(or a business, or a team, or a church, or, well, you get the idea…)


1.  Work on collaboration (easier said than done).


2.  Make yourself a part of the story.


But wait! There’s more!

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They were two branches off the same Vine.

Designed in the Vine’s image, each a was unique expression of the nature of its Creator.  One was tender and sensitive, with stunning intuitive wisdom. The other was strong and masculine, with a compelling view toward the horizon.

They loved being branches of the Vine.  And they loved each other. But they’d cut themselves off from the flow of the Vine’s life.  They believed the lie that they could thrive on their own.  The result: An odd combination of life and death in the same form.

Form without flow.

Image without reality.

As they dreamed of a future together, they asked one another, “How can we shape ourselves so our offspring can know our love and be fruitful?” [click to continue…]


Dylan hadn’t smiled for days.  His grandmother, whom he loved dearly, had died, and the ten-year-old was crushed.  His friends were worried about him, and convinced him to visit their special friend, an old man they called The Storyteller.  The Storyteller loved children, and often helped them with the special stories he would make up.  The Storyteller also knew Dylan’s grandmother.

“This is Dylan,” one of the kids said that Monday afternoon.  “His grandmother died last week, and he’s very sad.”

The Storyteller looked up from his gardening and sized up the boy.  “Sad” was an understatement.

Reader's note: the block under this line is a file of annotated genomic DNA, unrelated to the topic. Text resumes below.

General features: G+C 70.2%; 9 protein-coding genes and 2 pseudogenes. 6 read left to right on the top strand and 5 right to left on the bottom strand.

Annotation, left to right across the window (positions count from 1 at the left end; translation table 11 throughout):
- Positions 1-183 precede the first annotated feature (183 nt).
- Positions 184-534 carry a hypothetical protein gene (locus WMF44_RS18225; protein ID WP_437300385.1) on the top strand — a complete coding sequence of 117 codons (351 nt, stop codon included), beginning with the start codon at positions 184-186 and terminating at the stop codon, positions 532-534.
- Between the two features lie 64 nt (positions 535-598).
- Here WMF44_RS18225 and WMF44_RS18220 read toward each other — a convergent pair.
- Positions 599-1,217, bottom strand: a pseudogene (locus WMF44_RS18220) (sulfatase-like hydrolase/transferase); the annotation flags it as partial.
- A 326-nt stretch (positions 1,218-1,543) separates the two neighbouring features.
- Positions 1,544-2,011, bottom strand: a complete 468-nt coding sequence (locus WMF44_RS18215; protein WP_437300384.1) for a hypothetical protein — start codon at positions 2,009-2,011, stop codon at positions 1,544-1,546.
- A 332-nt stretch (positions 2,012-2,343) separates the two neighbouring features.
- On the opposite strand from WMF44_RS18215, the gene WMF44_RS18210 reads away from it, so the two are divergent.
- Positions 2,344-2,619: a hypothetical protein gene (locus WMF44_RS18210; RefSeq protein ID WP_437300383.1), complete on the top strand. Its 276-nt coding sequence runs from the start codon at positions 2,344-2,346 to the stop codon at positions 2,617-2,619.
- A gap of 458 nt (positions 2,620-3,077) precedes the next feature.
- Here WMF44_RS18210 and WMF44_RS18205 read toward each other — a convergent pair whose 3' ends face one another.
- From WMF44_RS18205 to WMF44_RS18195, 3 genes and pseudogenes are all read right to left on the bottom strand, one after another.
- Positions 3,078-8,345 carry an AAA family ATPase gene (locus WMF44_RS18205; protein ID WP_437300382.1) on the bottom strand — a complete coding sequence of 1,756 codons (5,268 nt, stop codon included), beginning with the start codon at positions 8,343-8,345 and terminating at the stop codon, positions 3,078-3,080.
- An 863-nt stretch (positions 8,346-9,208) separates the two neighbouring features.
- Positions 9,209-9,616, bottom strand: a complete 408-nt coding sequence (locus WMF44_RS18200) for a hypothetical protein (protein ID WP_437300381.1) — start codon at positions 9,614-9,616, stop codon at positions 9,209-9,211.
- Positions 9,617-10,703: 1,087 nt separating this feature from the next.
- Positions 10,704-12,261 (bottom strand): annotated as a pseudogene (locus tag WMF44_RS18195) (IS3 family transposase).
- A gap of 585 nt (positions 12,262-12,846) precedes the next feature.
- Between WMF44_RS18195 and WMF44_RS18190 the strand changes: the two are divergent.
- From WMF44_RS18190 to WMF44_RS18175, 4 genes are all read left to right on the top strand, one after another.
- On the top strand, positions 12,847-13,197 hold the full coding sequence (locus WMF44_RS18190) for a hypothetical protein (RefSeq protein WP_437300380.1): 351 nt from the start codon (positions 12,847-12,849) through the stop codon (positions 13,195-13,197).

“Looks like she found the Big Surprise,” said the Storyteller, with a twinkle in his eye.

“What’s the Big Surprise?” asked Dylan dejectedly.

“Well, let me tell you about it,” said the old man as he turned to sit on the grass and the kids sat around him. [click to continue…]

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Make a list of the most important qualities needed for effective leadership, and let me hazard a guess as to what won’t be on it:  Conversation. 

Oh, I’m sure you’ll mention communication, but in most people’s imagination, this refers to the ability to move a crowd with speeches, lead a meeting with clarity, and/or write powerfully.  And let me hasten to say, I’m for all three of those.

In each of these, a position holder is talking to people in other positions.  And that has its place.  But the best leaders have a secret weapon that “primes the pump” of their influence:  they know how to engage their constituents in ongoing, life-shaping, direction-setting conversations. 

They disarm by listening differently. 

They empower by asking questions out of sincere curiosity. 

They enflame the imagination by telling stories – theirs or somebody else’s. 

They forge “joint ventures of the heart” by demonstrating understanding and an ability to be influenced themselves. 

And they mobilize by sharing their vision interpersonally, with passion.

And all of this can be done in a few minutes at a time, standing at the water cooler, waiting for the “real” meeting to start, or riding on a bus to the company picnic. [click to continue…]